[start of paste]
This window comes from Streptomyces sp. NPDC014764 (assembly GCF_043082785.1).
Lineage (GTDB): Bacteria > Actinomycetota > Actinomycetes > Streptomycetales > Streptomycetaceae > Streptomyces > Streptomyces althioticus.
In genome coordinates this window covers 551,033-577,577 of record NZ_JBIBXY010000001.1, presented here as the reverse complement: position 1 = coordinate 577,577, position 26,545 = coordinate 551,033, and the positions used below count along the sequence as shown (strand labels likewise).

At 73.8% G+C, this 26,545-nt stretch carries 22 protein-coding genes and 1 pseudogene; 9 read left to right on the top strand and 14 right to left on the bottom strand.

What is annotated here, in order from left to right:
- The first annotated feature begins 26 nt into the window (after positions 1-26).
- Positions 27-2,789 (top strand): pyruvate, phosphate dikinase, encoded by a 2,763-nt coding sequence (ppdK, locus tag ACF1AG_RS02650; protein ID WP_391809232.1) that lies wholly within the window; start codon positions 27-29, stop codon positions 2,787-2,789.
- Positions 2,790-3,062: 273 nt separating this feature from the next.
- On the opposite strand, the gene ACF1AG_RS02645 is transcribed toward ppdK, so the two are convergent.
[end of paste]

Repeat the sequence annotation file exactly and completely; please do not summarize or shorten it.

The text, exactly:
This window comes from Streptomyces sp. NPDC014764 (assembly GCF_043082785.1).
Lineage (GTDB): Bacteria > Actinomycetota > Actinomycetes > Streptomycetales > Streptomycetaceae > Streptomyces > Streptomyces althioticus.
In genome coordinates this window covers 551,033-577,577 of record NZ_JBIBXY010000001.1, presented here as the reverse complement: position 1 = coordinate 577,577, position 26,545 = coordinate 551,033, and the positions used below count along the sequence as shown (strand labels likewise).

At 73.8% G+C, this 26,545-nt stretch carries 22 protein-coding genes and 1 pseudogene; 9 read left to right on the top strand and 14 right to left on the bottom strand.

What is annotated here, in order from left to right:
- The first annotated feature begins 26 nt into the window (after positions 1-26).
- Positions 27-2,789 (top strand): pyruvate, phosphate dikinase, encoded by a 2,763-nt coding sequence (ppdK, locus tag ACF1AG_RS02650; protein ID WP_391809232.1) that lies wholly within the window; start codon positions 27-29, stop codon positions 2,787-2,789.
- Positions 2,790-3,062: 273 nt separating this feature from the next.
- On the opposite strand, the gene ACF1AG_RS02645 is transcribed toward ppdK, so the two are convergent.